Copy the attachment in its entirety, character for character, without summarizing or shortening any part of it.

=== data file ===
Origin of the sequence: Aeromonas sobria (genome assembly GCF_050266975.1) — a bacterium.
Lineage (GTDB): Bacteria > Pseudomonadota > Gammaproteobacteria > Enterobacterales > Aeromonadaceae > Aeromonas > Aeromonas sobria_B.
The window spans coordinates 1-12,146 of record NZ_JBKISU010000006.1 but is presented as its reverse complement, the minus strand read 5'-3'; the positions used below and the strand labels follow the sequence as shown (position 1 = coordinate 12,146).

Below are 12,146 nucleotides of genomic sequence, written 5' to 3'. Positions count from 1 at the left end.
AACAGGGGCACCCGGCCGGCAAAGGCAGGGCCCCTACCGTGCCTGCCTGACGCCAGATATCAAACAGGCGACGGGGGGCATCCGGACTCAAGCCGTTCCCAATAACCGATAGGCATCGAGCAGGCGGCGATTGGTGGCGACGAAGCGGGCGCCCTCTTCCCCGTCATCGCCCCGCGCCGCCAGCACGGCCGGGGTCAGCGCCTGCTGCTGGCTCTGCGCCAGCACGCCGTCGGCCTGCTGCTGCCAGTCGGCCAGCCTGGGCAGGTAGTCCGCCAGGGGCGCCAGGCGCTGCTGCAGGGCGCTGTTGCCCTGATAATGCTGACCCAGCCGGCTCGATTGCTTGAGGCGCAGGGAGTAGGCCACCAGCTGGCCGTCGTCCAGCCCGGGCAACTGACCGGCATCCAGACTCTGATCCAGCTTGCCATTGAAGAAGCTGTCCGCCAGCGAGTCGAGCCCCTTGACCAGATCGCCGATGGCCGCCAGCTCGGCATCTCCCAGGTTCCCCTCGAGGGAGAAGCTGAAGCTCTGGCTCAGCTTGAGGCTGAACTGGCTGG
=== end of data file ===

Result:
Origin of the sequence: Aeromonas sobria (genome assembly GCF_050266975.1) — a bacterium.
Lineage (GTDB): Bacteria > Pseudomonadota > Gammaproteobacteria > Enterobacterales > Aeromonadaceae > Aeromonas > Aeromonas sobria_B.
The window spans coordinates 1-12,146 of record NZ_JBKISU010000006.1 but is presented as its reverse complement, the minus strand read 5'-3'; the positions used below and the strand labels follow the sequence as shown (position 1 = coordinate 12,146).

Below are 12,146 nucleotides of genomic sequence, written 5' to 3'. Positions count from 1 at the left end.
AACAGGGGCACCCGGCCGGCAAAGGCAGGGCCCCTACCGTGCCTGCCTGACGCCAGATATCAAACAGGCGACGGGGGGCATCCGGACTCAAGCCGTTCCCAATAACCGATAGGCATCGAGCAGGCGGCGATTGGTGGCGACGAAGCGGGCGCCCTCTTCCCCGTCATCGCCCCGCGCCGCCAGCACGGCCGGGGTCAGCGCCTGCTGCTGGCTCTGCGCCAGCACGCCGTCGGCCTGCTGCTGCCAGTCGGCCAGCCTGGGCAGGTAGTCCGCCAGGGGCGCCAGGCGCTGCTGCAGGGCGCTGTTGCCCTGATAATGCTGACCCAGCCGGCTCGATTGCTTGAGGCGCAGGGAGTAGGCCACCAGCTGGCCGTCGTCCAGCCCGGGCAACTGACCGGCATCCAGACTCTGATCCAGCTTGCCATTGAAGAAGCTGTCCGCCAGCGAGTCGAGCCCCTTGACCAGATCGCCGATGGCCGCCAGCTCGGCATCTCCCAGGTTCCCCTCGAGGGAGAAGCTGAAGCTCTGGCTCAGCTTGAGGCTGAACTGGCTGG